Off the Shelf

A sampling of current books received at this magazine

Greek Gods, Human Lives: What We Can Learn from Myths, by Mary Lefkowitz, Ph.D. '61, RI '73 (Yale University Press, $30). Lefkowitz, who has taught Greek mythology at Wellesley for more than 25 years, reintroduces readers to the literature of Homer, Ovid, Virgil, and many others. She keeps our eyes not on the heroes of the myths, but on the gods, whose role is central, she writes, but who are often treated by commentators with some condescension, "as if they were another species of human being."

 

Rudolf Serkin: A Life, by Stephen Lehmann, Ed.M. '71, and Marion Faber, Ph.D. '72 (Oxford University Press, $35). Serkin had a resounding impact on classical music in America as pianist, teacher, shaper of important musical institutions, and role model. The authors assay this complicated man, in this first biography of him, through a combination of narrative and interviews. The book comes with a CD of previously unreleased performances.

 

First Light: Acadia National Park and Maine's Mount Desert Island, photographs by Tom Blagden Jr. '73, text by Charles R. Tyson Jr. (Westcliffe Publishers, $60). A big, square book full of very beautiful photographs of the first national park east of the Mississippi.

 

Crossing the River: A Memoir of the American Left, the Cold War, and Life in East Germany, by Victor Grossman, a.k.a. Stephen Wechsler '49 (University of Massachusetts Press, $22.95 paper). While serving in the United States Army in Germany in 1952, Wechsler, a Communist activist at Harvard, swam across the Danube one Sunday morning and defected to the Soviets. He went on to make a life in East Germany as a freelance writer and lecturer.

 

Impressionist Cats and Dogs: Pets in the Painting of Modern Life, by James H. Rubin, Ph.D. '72 (Yale University Press, $30). The author is professor and chair of the department of art at Stony Brook, State University of New York. "Just as Impressionist painting appeals to visual pleasure, cats and dogs brighten one's emotions. Put the two together and the result is pure delight." And so it is. Generously illustrated.

 

Corporate Warriors: The Rise of the Privatized Military Industry, by P.W. Singer, Ph.D. '01 (Cornell University Press, $39.95). Corporations now sell the strategic advice of retired generals, maintenance for B-2 stealth bombers, and the combat services of commandos. Singer, a fellow at the Brookings Institution, finds that the appearance of the profit motive on the battlefield raises some troubling questions.

 

Pathologies of Power: Health, Human Rights, and the New War on the Poor, by Paul Farmer, M.D. '88, Ph.D. '90, professor of medical anthropology, Harvard Medical School (University of California Press, $27.50). An infectious-disease specialist with 20 years' experience working on public health in Haiti, Peru, and Russia, Farmer believes that the incidence of disease among the poorest people is preordained by the capitalist market system and that new ways must be found to allocate healthcare, food, and education justly (see "Bedside Manner").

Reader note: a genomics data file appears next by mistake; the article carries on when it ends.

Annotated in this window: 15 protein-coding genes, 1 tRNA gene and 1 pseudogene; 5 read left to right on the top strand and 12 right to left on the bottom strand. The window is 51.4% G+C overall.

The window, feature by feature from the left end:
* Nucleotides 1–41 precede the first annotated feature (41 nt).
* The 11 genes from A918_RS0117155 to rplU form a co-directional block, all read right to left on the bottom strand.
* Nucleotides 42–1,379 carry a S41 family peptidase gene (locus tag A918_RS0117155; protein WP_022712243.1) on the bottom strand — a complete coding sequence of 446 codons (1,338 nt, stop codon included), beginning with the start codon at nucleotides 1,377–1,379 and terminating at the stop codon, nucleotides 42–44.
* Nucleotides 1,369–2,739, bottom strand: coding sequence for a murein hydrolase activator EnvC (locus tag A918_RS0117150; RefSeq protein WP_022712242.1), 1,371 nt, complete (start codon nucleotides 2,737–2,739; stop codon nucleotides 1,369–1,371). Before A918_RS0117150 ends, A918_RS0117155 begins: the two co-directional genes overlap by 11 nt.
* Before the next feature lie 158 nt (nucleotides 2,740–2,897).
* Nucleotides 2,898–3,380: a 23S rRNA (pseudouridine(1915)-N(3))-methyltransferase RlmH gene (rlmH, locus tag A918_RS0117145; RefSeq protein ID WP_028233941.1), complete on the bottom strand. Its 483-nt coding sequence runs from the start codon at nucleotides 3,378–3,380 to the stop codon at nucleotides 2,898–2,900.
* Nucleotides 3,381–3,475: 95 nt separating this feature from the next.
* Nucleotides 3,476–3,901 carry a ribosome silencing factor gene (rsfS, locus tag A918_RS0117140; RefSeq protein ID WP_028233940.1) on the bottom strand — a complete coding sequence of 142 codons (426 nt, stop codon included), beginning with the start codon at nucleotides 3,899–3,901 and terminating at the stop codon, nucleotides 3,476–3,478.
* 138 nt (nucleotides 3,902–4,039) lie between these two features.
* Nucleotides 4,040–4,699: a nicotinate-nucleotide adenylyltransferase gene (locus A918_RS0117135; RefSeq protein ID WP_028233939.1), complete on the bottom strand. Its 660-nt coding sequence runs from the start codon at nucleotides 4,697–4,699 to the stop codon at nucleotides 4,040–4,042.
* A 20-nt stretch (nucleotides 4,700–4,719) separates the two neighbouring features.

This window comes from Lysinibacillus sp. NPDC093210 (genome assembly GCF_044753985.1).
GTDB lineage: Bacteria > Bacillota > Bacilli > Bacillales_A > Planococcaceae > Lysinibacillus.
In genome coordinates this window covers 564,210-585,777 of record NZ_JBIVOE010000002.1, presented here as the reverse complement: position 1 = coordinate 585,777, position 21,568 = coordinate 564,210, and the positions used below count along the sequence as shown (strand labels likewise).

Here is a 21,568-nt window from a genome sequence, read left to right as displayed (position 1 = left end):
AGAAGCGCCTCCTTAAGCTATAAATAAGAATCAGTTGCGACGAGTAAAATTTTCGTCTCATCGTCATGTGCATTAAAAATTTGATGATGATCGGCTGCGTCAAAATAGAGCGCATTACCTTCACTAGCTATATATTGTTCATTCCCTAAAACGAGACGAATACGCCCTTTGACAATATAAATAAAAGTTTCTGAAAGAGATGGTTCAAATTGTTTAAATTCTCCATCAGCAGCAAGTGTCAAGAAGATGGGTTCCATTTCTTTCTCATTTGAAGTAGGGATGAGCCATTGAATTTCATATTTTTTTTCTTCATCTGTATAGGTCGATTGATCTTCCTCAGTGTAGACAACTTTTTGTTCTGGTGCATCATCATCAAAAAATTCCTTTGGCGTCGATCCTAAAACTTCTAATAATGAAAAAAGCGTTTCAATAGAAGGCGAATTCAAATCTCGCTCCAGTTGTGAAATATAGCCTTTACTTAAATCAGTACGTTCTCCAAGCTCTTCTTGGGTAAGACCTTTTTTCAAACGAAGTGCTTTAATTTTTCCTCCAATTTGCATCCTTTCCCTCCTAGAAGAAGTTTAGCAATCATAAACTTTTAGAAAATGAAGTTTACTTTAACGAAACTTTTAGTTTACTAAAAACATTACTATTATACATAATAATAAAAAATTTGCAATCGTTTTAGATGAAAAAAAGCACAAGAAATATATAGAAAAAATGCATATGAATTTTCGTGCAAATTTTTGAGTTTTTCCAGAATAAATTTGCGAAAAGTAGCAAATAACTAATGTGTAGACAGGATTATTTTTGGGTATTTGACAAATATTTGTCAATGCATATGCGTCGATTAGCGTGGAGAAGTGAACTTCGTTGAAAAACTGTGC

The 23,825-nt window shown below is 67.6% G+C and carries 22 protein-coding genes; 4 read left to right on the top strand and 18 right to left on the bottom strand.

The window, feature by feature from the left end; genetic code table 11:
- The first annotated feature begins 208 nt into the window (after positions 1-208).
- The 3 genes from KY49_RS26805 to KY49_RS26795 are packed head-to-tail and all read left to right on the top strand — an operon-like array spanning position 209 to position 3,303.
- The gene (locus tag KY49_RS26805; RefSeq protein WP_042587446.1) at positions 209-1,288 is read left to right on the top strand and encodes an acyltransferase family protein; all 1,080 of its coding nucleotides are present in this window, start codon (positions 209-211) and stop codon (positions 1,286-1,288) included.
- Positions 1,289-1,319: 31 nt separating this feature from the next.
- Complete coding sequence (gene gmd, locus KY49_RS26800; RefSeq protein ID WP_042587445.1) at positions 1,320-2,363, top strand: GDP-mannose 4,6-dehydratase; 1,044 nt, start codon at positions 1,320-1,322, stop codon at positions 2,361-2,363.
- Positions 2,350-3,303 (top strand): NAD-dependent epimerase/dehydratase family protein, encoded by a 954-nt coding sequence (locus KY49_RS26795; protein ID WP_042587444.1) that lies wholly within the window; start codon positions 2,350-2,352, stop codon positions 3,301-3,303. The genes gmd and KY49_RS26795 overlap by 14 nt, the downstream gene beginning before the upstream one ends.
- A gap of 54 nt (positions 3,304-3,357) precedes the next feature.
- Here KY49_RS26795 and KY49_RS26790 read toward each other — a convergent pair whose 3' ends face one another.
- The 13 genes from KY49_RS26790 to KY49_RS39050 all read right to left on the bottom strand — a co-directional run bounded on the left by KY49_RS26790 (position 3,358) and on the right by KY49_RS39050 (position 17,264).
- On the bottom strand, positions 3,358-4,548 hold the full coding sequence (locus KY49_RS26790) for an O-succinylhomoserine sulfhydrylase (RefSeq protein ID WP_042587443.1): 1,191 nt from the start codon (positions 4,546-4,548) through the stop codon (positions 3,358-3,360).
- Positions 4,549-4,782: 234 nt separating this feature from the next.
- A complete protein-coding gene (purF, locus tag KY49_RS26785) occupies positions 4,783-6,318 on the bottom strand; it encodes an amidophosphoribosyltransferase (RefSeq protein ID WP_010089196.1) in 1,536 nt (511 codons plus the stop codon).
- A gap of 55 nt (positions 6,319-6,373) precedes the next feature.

Religious Pluralism in America: The Contentious History of a Founding Ideal, by William R. Hutchison, Warren research professor of the history of religion in America, Harvard Divinity School (Yale University Press, $29.95). An account of the melting pot's learning experience with religious diversity and its challenges.

 

That Man: An Insider's Portrait of Franklin D. Roosevelt, by Robert H. Jackson, edited and introduced by John Q. Barrett, J.D. '86 (Oxford University Press, $30). A heretofore-unknown, intimate memoir of FDR, written 50 years ago by a friend and adviser, the late Supreme Court Justice Jackson.

 

Naked in Baghdad, by Anne Garrels '72 (Farrar, Straus and Giroux, $22). The war as seen up close and personal by National Public Radio's correspondent.

 

The Degaev Affair: Terror and Treason in Tsarist Russia, by Richard Pipes, Ph.D. '50, Baird professor of history emeritus (Yale University Press, $22.95). A terrorist and a triple-crosser, Sergei Degaev (1857-1921) fled Russia and became Alexander Pell, "jolly little Pell," a mathematics professor at the University of South Dakota.

 

Eye of the Beholder: Masterpieces from the Isabella Stewart Gardner Museum, edited by Alan Chong, Richard Lingner, and Carl Zahn '49 (Beacon Press, $60). A centennial celebration of Mrs. Gardner's Palace, Boston's treasure.




     

You might also like

How Air Pollution Affects Our Brains

An expert Harvard panel discusses the links between air pollution and dementia, learning, mental health, and mood.

Steven Pinker on Apple’s Vision Pro

Professor of psychology on the science and history behind the Vision Pro.

The State of Black America

Harvard African American scholars take stock of a difficult moment. 

Most popular

Good Design

A public interest movement redefines architecture.

Open Book: The Photographer’s Art

Robin Kelsey probes the place of photography within art.

An Ipswich Idyll

Restorations revive the grand spirit of a North Shore estate.

More to explore

Photograph of Winthrop Bell 1910

Winthrop Bell

Brief life of a philosopher and spy: 1884-1965

Illustration of people talking to each other with colorful thought bubbles above their heads

Talking about Talking

Fostering healthy disagreement

Vacationing with a Purpose

New England “summer camps” for adults